Tate denies this, calling it "outrageous." "I never once suggested that she not testify,' he wrote in an email to the Times on Friday. "It was just the opposite. I told Mr. Abrams that the waiver was voluntary."
Keller, the Times's editor, added, "Judy believed Libby was afraid of her testimony."
Other news, this in a lighter vein:
From a cell at the Alexandria Detention Center with a partial view of a maple tree and a concrete barrier, Miller was whisked by her editor and publisher to the Ritz-Carlton in Georgetown for a massage, a manicure, a martini and a steak dinner.
Her colleagues and former colleagues describe the Pulitzer Prize-winning reporter as difficult. Her editor concedes it was not the perfect matter for taking a principled stand. Keller says he wishes it had been a whistle-blower case, not one of a government leaking information to punish dissent. And it he would not have minded its champion to have been a reporter "who came with a little less public baggage."
Miller had written many stories before the war "strongly suggesting" Saddam Hussein was developing weapons of mass destruction, the piece concedes. Her sources came from the administration and Iraqi defectors. After the war, Keller published an editor's note about the paper's coverage that criticized six Times's articles. Miller's byline had been on five of them.
"W.M.D. - I got it totally wrong," she told the paper's reporters. "The analysts, the experts and the journalists who covered them - we were all wrong."
Well, not all.
Blogistan has buzzed for months about this case. The chatter has risen to fever pitch over the past several days.
Philadelphia's All Spin Zone wrote Saturday about a coincidence no one else seems to have caught. A high-profile death is involved.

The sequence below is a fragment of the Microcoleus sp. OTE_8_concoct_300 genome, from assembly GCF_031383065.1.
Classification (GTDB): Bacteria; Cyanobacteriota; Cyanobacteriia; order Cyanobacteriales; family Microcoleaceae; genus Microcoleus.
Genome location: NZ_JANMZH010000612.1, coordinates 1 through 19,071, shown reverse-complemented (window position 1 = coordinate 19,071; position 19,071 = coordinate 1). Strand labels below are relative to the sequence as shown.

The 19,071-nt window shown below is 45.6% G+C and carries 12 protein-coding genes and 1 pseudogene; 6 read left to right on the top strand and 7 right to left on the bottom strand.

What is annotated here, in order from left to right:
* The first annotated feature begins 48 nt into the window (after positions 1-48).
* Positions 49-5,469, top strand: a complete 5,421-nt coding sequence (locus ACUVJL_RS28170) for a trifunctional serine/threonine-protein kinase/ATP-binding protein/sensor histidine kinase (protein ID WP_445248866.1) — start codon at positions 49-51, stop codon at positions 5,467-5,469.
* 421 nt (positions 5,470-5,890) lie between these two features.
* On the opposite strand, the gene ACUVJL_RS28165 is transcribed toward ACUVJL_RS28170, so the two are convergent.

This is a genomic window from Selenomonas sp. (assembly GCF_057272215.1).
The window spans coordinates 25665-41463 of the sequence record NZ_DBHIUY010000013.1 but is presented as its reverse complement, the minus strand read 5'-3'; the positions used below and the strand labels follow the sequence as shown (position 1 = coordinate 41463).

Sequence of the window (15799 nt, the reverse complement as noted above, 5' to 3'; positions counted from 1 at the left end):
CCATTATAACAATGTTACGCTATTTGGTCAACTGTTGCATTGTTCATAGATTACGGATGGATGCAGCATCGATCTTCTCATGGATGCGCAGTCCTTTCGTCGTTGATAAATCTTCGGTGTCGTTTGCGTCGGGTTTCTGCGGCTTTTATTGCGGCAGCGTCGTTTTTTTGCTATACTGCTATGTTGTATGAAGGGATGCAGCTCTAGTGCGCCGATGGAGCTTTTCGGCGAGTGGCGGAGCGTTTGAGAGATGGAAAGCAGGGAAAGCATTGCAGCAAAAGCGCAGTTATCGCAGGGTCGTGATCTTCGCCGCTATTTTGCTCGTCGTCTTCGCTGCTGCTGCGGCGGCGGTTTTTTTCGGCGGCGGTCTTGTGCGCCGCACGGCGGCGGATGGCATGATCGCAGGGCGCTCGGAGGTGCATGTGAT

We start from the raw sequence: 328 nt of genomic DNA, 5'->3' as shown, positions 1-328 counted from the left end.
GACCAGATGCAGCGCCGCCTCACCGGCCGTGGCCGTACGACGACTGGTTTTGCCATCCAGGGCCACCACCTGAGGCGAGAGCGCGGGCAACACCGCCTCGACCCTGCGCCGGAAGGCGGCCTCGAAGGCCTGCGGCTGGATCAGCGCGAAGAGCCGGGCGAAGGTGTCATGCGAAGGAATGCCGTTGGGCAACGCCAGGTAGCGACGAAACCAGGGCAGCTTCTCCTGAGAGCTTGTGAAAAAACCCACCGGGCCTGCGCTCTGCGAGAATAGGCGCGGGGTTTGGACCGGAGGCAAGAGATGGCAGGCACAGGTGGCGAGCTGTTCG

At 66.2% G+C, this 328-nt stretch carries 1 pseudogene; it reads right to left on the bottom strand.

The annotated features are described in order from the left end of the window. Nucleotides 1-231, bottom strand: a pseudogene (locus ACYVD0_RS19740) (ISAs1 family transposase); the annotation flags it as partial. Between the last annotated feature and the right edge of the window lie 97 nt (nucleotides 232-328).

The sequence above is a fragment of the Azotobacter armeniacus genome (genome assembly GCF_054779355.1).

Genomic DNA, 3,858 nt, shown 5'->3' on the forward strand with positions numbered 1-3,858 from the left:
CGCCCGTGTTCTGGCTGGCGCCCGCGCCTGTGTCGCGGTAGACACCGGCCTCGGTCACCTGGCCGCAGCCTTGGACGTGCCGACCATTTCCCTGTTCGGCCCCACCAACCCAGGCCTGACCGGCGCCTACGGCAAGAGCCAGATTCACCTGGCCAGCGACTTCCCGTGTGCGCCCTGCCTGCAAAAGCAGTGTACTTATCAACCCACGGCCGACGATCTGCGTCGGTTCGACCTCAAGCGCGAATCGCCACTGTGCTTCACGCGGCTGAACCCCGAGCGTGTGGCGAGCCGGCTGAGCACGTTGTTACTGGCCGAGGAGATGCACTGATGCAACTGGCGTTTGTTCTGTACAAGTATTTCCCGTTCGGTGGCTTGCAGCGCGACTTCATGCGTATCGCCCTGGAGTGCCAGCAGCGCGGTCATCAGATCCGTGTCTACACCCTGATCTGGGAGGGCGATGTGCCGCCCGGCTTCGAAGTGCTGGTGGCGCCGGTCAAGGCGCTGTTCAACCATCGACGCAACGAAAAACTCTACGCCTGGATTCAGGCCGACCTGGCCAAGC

Above Average Jane has been chipping away to reveal more of the not-so-well-chronicled Philadelphia days of I Lewis Libby. Her most recent post reprints testimony from an earlier time he was grilled over involvement in a leak.
Atrios slashes and burns the Times reporters' piece, then get's to Miller's own:
Most important things about the actual criminal case are in Judy's version. She's very good at playing the Sgt. Schultz defense. Who knew intrepid Super Reporters had holes in their brains.
Suburban Guerrilla, quoting Raw Story, gets ahead of the game, it seems. Or maybe not. That last paragraph is intriguing.
NYU J Prof, Jay Rosen has been feasting on the affair for a while, and today he scores some more points, among them noting a key brain hole:
And when the prosecutor in the case asked her to explain how "Valerie Flame" appeared in the same notebook she used in interviewing Mr. Libby, Ms. Miller said she "didnt think" she heard it from him. "I said I believed the information came from another source, whom I could not recall," she wrote on Friday, recounting her testimony for an article that appears today
Miller cannot recall where the name at the center of the case came from? Wowzer. Sure to be the center of controversy over the next week. Claiming memory loss about the most important fact in the story is weak. Very.
The Washington Post and Los Angeles Times write about the NYTimes pieces.